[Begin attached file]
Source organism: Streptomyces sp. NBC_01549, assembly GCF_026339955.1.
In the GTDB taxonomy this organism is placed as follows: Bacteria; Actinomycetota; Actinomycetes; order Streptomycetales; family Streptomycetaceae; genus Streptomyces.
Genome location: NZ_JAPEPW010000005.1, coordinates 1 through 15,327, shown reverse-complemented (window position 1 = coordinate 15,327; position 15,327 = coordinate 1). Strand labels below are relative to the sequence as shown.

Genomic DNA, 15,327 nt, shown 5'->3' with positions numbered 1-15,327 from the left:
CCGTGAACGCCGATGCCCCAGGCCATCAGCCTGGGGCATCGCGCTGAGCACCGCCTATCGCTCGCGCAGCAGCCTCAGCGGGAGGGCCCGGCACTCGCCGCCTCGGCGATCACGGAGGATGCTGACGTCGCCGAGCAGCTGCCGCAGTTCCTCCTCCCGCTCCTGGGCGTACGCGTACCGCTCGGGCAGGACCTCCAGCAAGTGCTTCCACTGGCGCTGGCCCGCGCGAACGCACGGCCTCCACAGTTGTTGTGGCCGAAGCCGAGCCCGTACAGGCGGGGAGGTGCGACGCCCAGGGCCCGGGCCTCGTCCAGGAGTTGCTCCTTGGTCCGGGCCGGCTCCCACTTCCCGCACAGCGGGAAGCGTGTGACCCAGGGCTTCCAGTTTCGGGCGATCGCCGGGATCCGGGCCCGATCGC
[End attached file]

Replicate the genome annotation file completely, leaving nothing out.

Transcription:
Source organism: Streptomyces sp. NBC_01549, assembly GCF_026339955.1.
In the GTDB taxonomy this organism is placed as follows: Bacteria; Actinomycetota; Actinomycetes; order Streptomycetales; family Streptomycetaceae; genus Streptomyces.
Genome location: NZ_JAPEPW010000005.1, coordinates 1 through 15,327, shown reverse-complemented (window position 1 = coordinate 15,327; position 15,327 = coordinate 1). Strand labels below are relative to the sequence as shown.

Genomic DNA, 15,327 nt, shown 5'->3' with positions numbered 1-15,327 from the left:
CCGTGAACGCCGATGCCCCAGGCCATCAGCCTGGGGCATCGCGCTGAGCACCGCCTATCGCTCGCGCAGCAGCCTCAGCGGGAGGGCCCGGCACTCGCCGCCTCGGCGATCACGGAGGATGCTGACGTCGCCGAGCAGCTGCCGCAGTTCCTCCTCCCGCTCCTGGGCGTACGCGTACCGCTCGGGCAGGACCTCCAGCAAGTGCTTCCACTGGCGCTGGCCCGCGCGAACGCACGGCCTCCACAGTTGTTGTGGCCGAAGCCGAGCCCGTACAGGCGGGGAGGTGCGACGCCCAGGGCCCGGGCCTCGTCCAGGAGTTGCTCCTTGGTCCGGGCCGGCTCCCACTTCCCGCACAGCGGGAAGCGTGTGACCCAGGGCTTCCAGTTTCGGGCGATCGCCGGGATCCGGGCCCGATCGC